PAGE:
Tuesday, October 22, 2013

Tuesday Teacher Tips - QR Codes, iPad organization and Halloween resources/read alouds

These are the tips I sent out to teachers in my building today.  We had our second Power Lunch on Friday where we discussed ways to use QR Codes, so I followed up today with some of the things we discussed for the teachers who couldn't make it.

QR Codes in the Classroom

In case you missed our 2nd Power Lunch, we discussed Quick Response (QR) Codes, and ways that you can use them in the classroom.  Check out the QR Code guide with links to QR Code makers and resources [here].
QR Codes and Websites
Obviously, you can use QR codes to link students and parents to websites quickly.  Add them to your business cards, newsletters to send people to your class website quickly.  Add them to hallway displays to link to sources, or to the back of books to link kids to more resources about the book’s topic or the author.  You can also create a QR code scavenger hunt from a template by clicking [here].  Organize your QR codes on index cards clipped on a 1 inch ring for quick access to all the websites your students use the most.
QR Codes and Files Stored in the Cloud
You also may want to experiment with using QR codes for materials you store in a cloud based service like Dropbox, Skydrive, or Google Drive.  Upload videos, PowerPoint presentations, Word documents, or audio files then generate a link for the document/file and share that work using your QR codes. 

This could be a good way to record directions for a center.  Use a recording app or a program like Audacity to create a voice recording of directions, upload it to cloud storage, generate your link, the create a QR code.  Students would scan the QR code when they arrive at the center, and hear you giving them the directions.

QR codes and Formative Assessment
You may also want to experiment with Google Forms and QR codes.  You can use Google Forms or Excel Survey on Skydrive to create a quiz or a poll.  After you make your quiz/poll, create the QR code for the link to the poll, have students scan the QR code, then take the quiz/poll from their device.  This could be a quick way to formatively assess students at a center or for an assignment.

iPad Organization Tip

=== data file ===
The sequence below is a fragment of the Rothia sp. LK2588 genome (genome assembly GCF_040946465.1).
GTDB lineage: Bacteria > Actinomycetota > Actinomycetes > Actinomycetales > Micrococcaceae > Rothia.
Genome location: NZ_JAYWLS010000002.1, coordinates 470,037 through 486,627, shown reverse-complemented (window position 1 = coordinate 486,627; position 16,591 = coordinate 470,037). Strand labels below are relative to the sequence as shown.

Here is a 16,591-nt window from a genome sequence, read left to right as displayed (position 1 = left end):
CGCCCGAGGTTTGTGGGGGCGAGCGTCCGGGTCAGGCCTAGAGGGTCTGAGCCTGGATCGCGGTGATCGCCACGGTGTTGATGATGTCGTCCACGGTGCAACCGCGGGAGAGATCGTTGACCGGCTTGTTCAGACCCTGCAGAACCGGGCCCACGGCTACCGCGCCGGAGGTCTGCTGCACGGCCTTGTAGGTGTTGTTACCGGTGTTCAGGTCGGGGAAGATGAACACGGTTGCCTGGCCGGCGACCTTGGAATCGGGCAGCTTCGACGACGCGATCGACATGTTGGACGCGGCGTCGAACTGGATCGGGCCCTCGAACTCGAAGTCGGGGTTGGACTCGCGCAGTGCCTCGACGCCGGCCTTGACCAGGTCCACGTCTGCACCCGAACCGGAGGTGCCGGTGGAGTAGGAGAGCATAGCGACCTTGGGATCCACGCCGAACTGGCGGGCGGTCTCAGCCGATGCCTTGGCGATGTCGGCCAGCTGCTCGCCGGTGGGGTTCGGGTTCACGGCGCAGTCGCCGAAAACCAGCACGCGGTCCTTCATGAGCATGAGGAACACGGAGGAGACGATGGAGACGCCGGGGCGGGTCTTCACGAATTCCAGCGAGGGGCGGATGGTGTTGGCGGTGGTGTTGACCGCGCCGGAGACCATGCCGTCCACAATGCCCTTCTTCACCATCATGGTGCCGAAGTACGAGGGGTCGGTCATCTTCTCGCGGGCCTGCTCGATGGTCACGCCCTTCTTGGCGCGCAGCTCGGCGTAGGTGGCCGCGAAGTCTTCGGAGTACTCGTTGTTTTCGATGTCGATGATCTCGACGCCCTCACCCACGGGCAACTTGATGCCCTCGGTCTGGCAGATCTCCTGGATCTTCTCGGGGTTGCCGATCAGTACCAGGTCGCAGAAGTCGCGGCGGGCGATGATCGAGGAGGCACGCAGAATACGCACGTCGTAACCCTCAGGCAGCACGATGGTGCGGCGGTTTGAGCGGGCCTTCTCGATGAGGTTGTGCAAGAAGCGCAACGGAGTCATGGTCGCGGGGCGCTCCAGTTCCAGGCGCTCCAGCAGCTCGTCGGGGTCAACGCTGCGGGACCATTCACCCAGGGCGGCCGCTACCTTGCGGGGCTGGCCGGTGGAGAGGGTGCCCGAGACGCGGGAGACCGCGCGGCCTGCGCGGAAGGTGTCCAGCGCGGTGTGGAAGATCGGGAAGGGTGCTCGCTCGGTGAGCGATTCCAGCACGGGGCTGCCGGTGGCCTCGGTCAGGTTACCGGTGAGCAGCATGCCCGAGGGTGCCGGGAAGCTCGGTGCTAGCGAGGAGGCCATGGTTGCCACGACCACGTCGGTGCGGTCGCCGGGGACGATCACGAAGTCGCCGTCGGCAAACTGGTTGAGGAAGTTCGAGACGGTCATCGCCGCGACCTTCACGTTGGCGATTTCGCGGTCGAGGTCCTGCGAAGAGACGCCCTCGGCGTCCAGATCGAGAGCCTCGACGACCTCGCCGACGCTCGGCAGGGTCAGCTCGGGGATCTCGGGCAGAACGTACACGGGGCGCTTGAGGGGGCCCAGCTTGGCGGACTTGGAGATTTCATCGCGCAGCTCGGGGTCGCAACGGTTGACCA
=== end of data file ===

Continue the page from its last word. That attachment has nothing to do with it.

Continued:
JES teacher, Mrs. O suggests keeping track of your iPads by assigning each iPad a number, then, print your name and the number on different colored papers. 

Click on Set Both on the Right Side
Using the iPads, take a picture of each paper for the iPad assigned, then set that picture as the lock screen and background. 

This is helpful if you share iPads with other teachers if students need to keep track of which iPad they were working on.

To set the photo as your lock screen and background click:
· Settings
· Wallpapers & Brightness
· Choose Wallpaper
· Photos >> Camera Roll >>choose your photo
· The choose “Set Both” (lock screen and home screen)

Halloween Web Hunt!

Looking for a fun and educational Halloween themed computer lab activity?
Check out  Scholastic’s Halloween Web Hunt geared towards grades 3-5 [here]. 
In the hunt, students are challenged to find out facts about mummies, vampire bats, Frankenstein and the history of Halloween.

Halloween Read aloud

Be sure to check out the series!
If you don’t know Invisible Inkling yet, Halloween is the perfect time to meet him. In Emily Jenkins’ Dangerous Pumpkins, Invisible Inkling is an invisible Peruvian bandabat that lives in Frank Wolowitz’s laundry basket and wreaks havoc on the neighborhood’s jack-o’-lanterns.
The Inkling series is a wonderful series that deals with very realistic problems using humor and some fantasy.

Meet the author—and the bandabat [here] on this Harper Kids YouTube videos.

Emily Jenkins’ Resources for Teachers page, may also be helpful—there’s a great Invisible Inkling art project about halfway down the page.  Click [here] to see it.

Follow Emily Jenkins on Twitter: @elockhart


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